Java Tip 10: Implement callback routines in Java

Using interfaces to implement the equivalent
of callback functions in Java

Developers conversant in the event-driven programming model of MS-Windows and the X Window System are accustomed to passing function pointers that are invoked (that is, "called back") when something happens. Java's object-oriented model does not currently support method pointers, and thus seems to preclude using this comfortable mechanism. But all is not lost!

Java's support of interfaces provides a mechanism by which we can get the equivalent of callbacks. The trick is to define a simple interface that declares the method we wish to be invoked.

For example, suppose we want to be notified when an event happens. We can define an interface:

public interface InterestingEvent
{
    // This is just a regular method so it can return something or
    // take arguments if you like.
    public void interestingEvent ();
}

This gives us a grip on any objects of classes that implement the interface. So, we need not concern ourselves with any other extraneous type information. This is much nicer than hacking trampoline C functions that use the data field of widgets to hold an object pointer when using C++ code with Motif.

The class that will signal the event needs to expect objects that implement the InterestingEvent interface and then invoke the interestingEvent() method as appropriate.

public class EventNotifier
{
    private InterestingEvent ie;
    private boolean somethingHappened; 
    public EventNotifier (InterestingEvent event)
    {
    // Save the event object for later use.
    ie = event; 
    // Nothing to report yet.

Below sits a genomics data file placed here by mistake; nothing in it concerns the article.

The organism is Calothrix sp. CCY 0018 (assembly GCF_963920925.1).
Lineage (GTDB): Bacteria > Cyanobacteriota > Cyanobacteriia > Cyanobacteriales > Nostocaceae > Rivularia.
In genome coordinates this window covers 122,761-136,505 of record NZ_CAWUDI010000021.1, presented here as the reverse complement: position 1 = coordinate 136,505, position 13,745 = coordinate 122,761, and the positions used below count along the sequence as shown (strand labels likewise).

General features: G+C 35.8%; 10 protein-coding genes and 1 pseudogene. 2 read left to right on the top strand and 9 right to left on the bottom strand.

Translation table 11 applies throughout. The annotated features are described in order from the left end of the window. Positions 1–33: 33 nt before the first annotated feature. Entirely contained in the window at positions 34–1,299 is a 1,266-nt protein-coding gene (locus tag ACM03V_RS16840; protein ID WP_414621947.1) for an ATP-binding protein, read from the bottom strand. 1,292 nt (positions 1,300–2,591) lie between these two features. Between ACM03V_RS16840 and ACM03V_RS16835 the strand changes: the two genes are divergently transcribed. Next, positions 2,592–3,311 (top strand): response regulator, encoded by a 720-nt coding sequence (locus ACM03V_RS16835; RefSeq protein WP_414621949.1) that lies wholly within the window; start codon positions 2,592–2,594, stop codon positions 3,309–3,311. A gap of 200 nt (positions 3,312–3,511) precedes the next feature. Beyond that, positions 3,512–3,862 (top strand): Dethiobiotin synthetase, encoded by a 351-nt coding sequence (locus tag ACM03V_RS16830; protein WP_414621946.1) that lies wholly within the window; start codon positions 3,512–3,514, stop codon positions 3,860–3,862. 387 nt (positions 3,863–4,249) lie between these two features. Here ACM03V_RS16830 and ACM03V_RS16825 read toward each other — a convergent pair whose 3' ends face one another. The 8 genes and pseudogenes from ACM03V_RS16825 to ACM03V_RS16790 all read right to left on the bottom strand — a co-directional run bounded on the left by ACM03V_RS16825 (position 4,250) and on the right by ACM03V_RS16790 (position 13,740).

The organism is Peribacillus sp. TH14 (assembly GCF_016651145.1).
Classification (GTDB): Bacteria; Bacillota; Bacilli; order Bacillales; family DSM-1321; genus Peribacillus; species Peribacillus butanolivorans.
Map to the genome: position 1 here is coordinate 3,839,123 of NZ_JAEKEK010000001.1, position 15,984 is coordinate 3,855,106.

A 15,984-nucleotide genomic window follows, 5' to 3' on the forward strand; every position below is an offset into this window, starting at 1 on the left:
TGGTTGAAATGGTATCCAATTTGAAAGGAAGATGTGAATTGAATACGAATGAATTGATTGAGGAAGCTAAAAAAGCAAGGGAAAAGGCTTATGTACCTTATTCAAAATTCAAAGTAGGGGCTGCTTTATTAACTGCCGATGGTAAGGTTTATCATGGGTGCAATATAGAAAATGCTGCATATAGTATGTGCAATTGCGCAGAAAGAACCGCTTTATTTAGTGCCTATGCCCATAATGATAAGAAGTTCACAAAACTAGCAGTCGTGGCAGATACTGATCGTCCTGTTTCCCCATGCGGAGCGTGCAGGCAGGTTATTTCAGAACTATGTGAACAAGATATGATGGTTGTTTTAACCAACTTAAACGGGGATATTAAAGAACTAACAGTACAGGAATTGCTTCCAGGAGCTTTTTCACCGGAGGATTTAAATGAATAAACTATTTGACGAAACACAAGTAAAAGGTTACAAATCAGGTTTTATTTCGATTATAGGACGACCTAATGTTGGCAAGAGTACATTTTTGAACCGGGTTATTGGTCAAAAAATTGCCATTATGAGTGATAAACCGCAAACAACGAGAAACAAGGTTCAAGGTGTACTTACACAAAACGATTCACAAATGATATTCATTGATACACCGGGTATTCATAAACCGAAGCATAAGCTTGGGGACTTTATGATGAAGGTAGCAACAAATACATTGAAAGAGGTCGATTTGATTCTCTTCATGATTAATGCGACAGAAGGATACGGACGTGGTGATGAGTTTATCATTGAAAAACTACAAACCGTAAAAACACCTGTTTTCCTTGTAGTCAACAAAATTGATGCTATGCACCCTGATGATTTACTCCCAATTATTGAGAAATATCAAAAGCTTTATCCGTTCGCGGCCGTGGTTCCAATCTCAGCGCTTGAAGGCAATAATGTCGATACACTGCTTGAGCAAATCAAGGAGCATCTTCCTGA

somethingHappened = false;
    } 
    //...  
    public void doWork ()
    {
    // Check the predicate, which is set elsewhere.
    if (somethingHappened)
        {
        // Signal the even by invoking the interface's method.
        ie.interestingEvent ();
        }
    //...
    } 
    // ...
}

In that example, I used the somethingHappened predicate to track whether or not the event should be triggered. In many instances, the very fact that the method was called is enough to warrant signaling the interestingEvent().

The code that wishes to receive the event notification must implement the InterestingEvent interface and just pass a reference to itself to the event notifier.

public class CallMe implements InterestingEvent
{
    private EventNotifier en; 
    public CallMe ()
    {
    // Create the event notifier and pass ourself to it.
    en = new EventNotifier (this);
    } 
    // Define the actual handler for the event.
    public void interestingEvent ()
    {
    // Wow!  Something really interesting must have occurred!
    // Do something...
    } 
    //...
}

That's all there is to it. I hope use this simple Java idiom will make your transition to Java a bit less jittery.

Subsisting on caffeine, sugar, and too little sleep, John D. Mitchell has been consulting for most of the last nine years, and has developed PDA software in OO assembly language at Geoworks. He funds his Java addiction by writing compilers, Tcl/Tk, C++, and Java systems. He coauthored the hot new Java book Making Sense of Java and is currently developing a Java compiler.
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